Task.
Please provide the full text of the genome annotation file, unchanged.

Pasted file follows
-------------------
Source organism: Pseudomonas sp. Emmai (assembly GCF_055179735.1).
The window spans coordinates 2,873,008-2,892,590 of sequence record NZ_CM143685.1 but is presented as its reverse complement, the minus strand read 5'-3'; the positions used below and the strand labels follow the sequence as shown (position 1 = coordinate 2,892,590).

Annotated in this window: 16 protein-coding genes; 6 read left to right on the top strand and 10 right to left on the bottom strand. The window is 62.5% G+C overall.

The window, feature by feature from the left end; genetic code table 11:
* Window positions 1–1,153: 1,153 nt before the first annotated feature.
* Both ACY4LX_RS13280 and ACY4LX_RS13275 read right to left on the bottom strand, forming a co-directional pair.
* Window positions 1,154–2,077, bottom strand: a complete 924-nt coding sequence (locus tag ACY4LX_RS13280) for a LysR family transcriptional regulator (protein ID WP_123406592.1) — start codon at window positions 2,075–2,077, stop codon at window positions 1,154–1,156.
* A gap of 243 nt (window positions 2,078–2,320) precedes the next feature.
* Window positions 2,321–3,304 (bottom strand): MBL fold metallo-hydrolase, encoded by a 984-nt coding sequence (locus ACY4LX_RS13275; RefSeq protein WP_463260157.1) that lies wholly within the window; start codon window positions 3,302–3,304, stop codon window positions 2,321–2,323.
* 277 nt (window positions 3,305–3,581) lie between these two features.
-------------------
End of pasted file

Source organism: Pseudomonas sp. Emmai (assembly GCF_055179735.1).
The window spans coordinates 2,873,008-2,892,590 of sequence record NZ_CM143685.1 but is presented as its reverse complement, the minus strand read 5'-3'; the positions used below and the strand labels follow the sequence as shown (position 1 = coordinate 2,892,590).

Annotated in this window: 16 protein-coding genes; 6 read left to right on the top strand and 10 right to left on the bottom strand. The window is 62.5% G+C overall.

The window, feature by feature from the left end; genetic code table 11:
* Window positions 1–1,153: 1,153 nt before the first annotated feature.
* Both ACY4LX_RS13280 and ACY4LX_RS13275 read right to left on the bottom strand, forming a co-directional pair.
* Window positions 1,154–2,077, bottom strand: a complete 924-nt coding sequence (locus tag ACY4LX_RS13280) for a LysR family transcriptional regulator (protein ID WP_123406592.1) — start codon at window positions 2,075–2,077, stop codon at window positions 1,154–1,156.
* A gap of 243 nt (window positions 2,078–2,320) precedes the next feature.
* Window positions 2,321–3,304 (bottom strand): MBL fold metallo-hydrolase, encoded by a 984-nt coding sequence (locus ACY4LX_RS13275; RefSeq protein WP_463260157.1) that lies wholly within the window; start codon window positions 3,302–3,304, stop codon window positions 2,321–2,323.
* 277 nt (window positions 3,305–3,581) lie between these two features.